Vitamins are a chemically diverse group of organic substances that are either not synthesized by organisms or are synthesized at rates insufficient to meet the organisms’ needs. They constitute only a minute fraction of the diet and are more catalytic in their function, but are critical for the maintenance of normal metabolic and physicological functions. They can be classified into two groups: water-soluble and fat-soluble vitamins. Water-soluble vitamins include eight members of the vitamin B complex:thiamin,riboflavin,pyridoxine,pantothenic acid, niacin, biotin, folic acid and vitamin B12. They include the essential nutritional factors choline, inositol and ascorbic acid, and vitamins with less-defined activities for fish: p-aminobenzoic acid,lipoic acid and citrin.The fat-soluble group comprises vitamins A,D,E and K.
The information available on vitamin nutrition of aquatic animals is limited. The leaching of water-soluble vitamins from test diets, before the animals feed on them has been a major problem in determining their requirements. This is more so in the case of crustaceans because of their slow feeding habits, and in the case of molluscs because they feed on algae and other natural food. Much of the available information is based on the work done on salmonids, but some data are also available for a few other species, and these are presented in Table 7.6. If natural food organisms are available to cultured animals, as in extensive pond culture, prepared feed may not need any vitamin supplements. On the contrary, in intensive farming, where natural food items do not contribute much to dietary intake, the addition of adequate quantities of vitamins will be essential. Insufficient information often makes it difficult to decide with precision the quantities which should be added. Hypervitaminosis is rare in fish, although it is possible at very high levels (for example excess vitamin A causes enlargement of liver and spleen, abnormal growth and bone formation and epithelial keritonization), particularly with the fatsoluble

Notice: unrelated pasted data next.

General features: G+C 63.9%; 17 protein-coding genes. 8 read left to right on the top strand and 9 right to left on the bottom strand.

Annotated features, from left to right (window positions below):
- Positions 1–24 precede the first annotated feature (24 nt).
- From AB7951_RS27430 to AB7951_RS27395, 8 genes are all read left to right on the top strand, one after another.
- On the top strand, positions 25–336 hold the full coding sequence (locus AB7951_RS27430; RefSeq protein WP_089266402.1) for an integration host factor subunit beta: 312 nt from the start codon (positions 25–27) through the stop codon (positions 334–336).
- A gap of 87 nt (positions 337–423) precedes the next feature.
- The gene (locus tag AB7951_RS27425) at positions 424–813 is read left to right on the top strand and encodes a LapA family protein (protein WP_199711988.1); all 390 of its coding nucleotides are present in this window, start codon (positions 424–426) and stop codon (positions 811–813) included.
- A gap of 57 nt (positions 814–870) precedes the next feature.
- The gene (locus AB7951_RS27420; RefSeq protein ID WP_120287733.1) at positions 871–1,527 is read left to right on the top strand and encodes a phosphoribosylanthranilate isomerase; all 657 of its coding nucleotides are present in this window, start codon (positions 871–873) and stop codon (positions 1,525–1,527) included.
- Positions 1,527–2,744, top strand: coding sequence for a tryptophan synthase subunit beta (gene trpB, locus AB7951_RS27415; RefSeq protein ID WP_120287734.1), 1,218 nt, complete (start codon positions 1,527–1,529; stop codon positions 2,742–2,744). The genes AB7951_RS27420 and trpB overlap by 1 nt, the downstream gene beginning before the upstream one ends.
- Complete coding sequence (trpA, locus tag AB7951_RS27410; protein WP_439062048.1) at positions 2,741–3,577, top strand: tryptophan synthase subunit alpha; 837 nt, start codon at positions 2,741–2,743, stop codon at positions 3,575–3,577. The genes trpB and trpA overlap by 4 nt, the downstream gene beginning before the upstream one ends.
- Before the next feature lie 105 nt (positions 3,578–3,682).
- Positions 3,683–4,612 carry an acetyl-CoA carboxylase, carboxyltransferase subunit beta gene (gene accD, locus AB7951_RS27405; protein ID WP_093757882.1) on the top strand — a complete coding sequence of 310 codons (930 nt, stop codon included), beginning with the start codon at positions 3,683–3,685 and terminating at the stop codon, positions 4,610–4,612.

vitamins. Generally, vitamin levels in prepared feeds are sufficiently high that even with processing, storage and leaching losses the remaining levels meet requirements.
The deficiency symptoms for most of the water-soluble vitamins have been described(Halver, 1979) (Table 7.7). The symptomatic results of these deficiencies were observed in fish that had been grown on test diets devoid of an individual vitamin. The functions of these vitamins are also beginning to be understood. For example, thiamin deficiency produces char-
acteristic symptoms, including nervous system damage. As thiamin is involved in carbohydrate metabolism, thiamin needs were expected to be correlated with dietary levels of carbohydrates, and this has been shown to be so in common carp. Riboflavin also has a variety of coenzyme functions in carbohydrate metabolism, and its absence from the diet produces symptoms generally associated with the eye. Dietary deficiencies of folacin and vitamin B12 in fish are expressed as anaemias. Folic acid primarily functions in purine synthesis, and deficient purine synthesis strikes most directly at nucle-oprotein production in blood cell formation, causing a macrocytic, normochromic anaemia. Severe choline deficiency impairs lipid metabolism and leads to fatty livers. Choline is usually needed in much larger amounts than water-soluble vitamins, because of its role in phos-pholipid synthesis needed for cell membrane structure. Myoinositol is also required in larger amounts, as it is also probably needed as a constituent of phospholipids. Vitamin C deficiencies in fish often cause spinal deformities and slow wound repair, because of slow collagen formation.
As has been pointed out earlier, there is very little definite information available at present on vitamin requirements of crustaceans and molluscs. Even where requirements have been demonstrated, the deficiency symptoms have been defined only as reduced growth. No evidence has been found to show the physiological role of any of the fat-soluble vitamins by crustaceans. A dietary sourceof thiamin and pyridoxine, as well as inositol, has been shown to promote growth in Penaeusjaponicus. Similarly, choline also appears to benecessary for improved growth and survival. The American lobster (Homarus americanus) has an apparent requirement for choline. Lack of choline-containing phospholipids results in a characteristic deficiency syndrome, in which juvenile mortalities are associated with unsuccessful molts (D’Abramo et al., 1981a,b).
For the Japanese shrimp (P. japonicus) the required dietary levels of vitamins have been tentatively established as thiamin 120 mg/kg, pyridoxine 120 mg/kg, choline 600 mg/kg, inositol 2000 mg/kg and ascorbic acid 10 000 mg/kg (Castell et al., 1986).
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